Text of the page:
EDITORIAL: Dreaming of a warm Sona
President Jacob Zuma needs to explicitly unify the country in his state of the nation address — emphasising that SA belongs to all
Today, President Jacob Zuma delivers his state of the nation (Sona) speech, a ritual now sadly infused with cynicism. Once, there was a nine-point plan; before that, there was the National Development Plan, the Industrial Policy Action Plan, Operation Phakisa and so on. They all promised more growth, more development, more prosperity, better education and healthcare and more jobs.
Alas, far from the 5% economic growth recorded as the necessary quantum for real poverty alleviation in the National Development Plan, over the past decade, growth has averaged less than half that – and it’s falling. Growth over the past five years was on average 1.75% a year, down from the decade-long average of 2%. That is about half the average growth recorded since democracy.
The year 2016 was dominated by the local government elections, which underlined the sense of disappointment many South Africans feel with their government. The most notable meme of 2016 was "state capture". Finance Minister Pravin Gordhan was attacked on flimsy charges and the country held its breath in case he lost his position.
In response to this brutal year, the government and its supporters show signs of doing precisely the wrong thing: ramping up the rhetoric and seeking out scapegoats. Arguably, the meme of 2017 is going to be "white monopoly capital", suggesting an epic struggle now disturbingly cast in racial terms between economic classes.
The approach is inflammatory, divisive and, frankly, edging towards desperation.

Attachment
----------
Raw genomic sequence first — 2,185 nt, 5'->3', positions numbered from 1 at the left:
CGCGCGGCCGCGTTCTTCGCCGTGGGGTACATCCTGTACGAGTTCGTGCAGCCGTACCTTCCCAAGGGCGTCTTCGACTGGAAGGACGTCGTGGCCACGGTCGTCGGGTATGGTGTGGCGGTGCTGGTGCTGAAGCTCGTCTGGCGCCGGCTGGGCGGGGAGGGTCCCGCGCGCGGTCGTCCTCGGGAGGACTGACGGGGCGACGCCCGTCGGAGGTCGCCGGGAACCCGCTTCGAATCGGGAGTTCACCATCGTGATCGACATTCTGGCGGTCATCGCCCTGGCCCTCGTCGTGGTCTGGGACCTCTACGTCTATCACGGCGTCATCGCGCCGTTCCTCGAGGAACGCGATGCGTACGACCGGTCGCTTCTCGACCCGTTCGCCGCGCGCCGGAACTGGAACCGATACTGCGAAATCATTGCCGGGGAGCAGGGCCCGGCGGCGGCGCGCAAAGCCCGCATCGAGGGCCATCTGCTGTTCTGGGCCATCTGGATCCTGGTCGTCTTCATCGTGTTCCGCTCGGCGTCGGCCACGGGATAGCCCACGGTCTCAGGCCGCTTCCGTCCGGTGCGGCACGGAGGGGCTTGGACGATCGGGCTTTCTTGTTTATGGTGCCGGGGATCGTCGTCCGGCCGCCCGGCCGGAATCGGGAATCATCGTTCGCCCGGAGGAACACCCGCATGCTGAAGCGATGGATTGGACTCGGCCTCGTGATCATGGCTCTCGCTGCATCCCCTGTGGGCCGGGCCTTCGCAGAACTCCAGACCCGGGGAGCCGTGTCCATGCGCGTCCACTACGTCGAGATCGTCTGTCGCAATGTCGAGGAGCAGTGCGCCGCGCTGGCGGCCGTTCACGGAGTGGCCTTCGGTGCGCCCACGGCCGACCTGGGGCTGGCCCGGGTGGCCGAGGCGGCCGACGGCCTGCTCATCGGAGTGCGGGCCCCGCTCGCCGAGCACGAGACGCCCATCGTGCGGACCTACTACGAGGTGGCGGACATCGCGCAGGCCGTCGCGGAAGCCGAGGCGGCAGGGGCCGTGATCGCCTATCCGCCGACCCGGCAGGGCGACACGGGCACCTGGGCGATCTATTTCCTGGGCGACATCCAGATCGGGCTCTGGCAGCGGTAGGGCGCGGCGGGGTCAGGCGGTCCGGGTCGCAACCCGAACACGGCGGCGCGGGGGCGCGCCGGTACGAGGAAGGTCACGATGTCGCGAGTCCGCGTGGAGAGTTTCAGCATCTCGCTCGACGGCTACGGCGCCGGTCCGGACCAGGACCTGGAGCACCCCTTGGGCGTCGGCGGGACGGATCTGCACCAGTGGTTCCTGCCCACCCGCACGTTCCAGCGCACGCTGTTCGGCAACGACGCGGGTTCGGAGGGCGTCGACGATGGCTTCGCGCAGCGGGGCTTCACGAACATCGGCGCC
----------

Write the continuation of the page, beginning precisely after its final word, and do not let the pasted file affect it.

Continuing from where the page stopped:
So let’s dream a bit. How does SA get out of this predicament? What would we like to see in the state of the nation speech?
First, the president needs to explicitly unify the country, and that means emphasising the constitutional dictum that SA belongs to all who live in it and there is no group with a devious underhanded plan to hold anyone else back.
Naturally, the aim is inclusive growth that disproportionately benefits those excluded in the past. But the notion that the lack of progress over the past few years is the result of a deliberate ploy by a cabal of hateful capitalists is noxious and deserves an explicit presidential put-down.
Second, the speech needs to assure South Africans that the country is not going to be ripped apart or go into stasis while the ANC makes up its mind about its new leader. Already, the leadership battle is interfering with the functioning of the government. One way Zuma could bridge the divide is to explicitly endorse his finance minister. The position of the president is to be a unifying force, not a factional convener. He should stand above the fray and make sure governance happens. Too much to ask? Possibly, but it shouldn’t be.
Third, he needs to refocus the country on economic growth, above all. Of course, the responsibility of governments throughout the world is to ensure that economic growth is shared by all and not monopolised by one group or the other. But there is no point in debating the issue of distribution if there isn’t anything to distribute.
Fourth, given the extent of corruption scandals that are beginning to be exposed on a regular basis, Zuma has to be unrelentingly explicit about what precisely the government intends doing to combat people who try to enrich themselves at taxpayers’ expense. The fragile thing that constitutes the broad South African consensus cannot sustain another year in which business people offer rubbish bags full of money to cabinet ministers and nothing happens to them.
Well, it was good to dream for a moment. Perhaps some of these ideas will appear in tonight’s speech. Perhaps they won’t. But if they don’t, there is little doubt the governing party should brace itself for a reckoning with the electorate.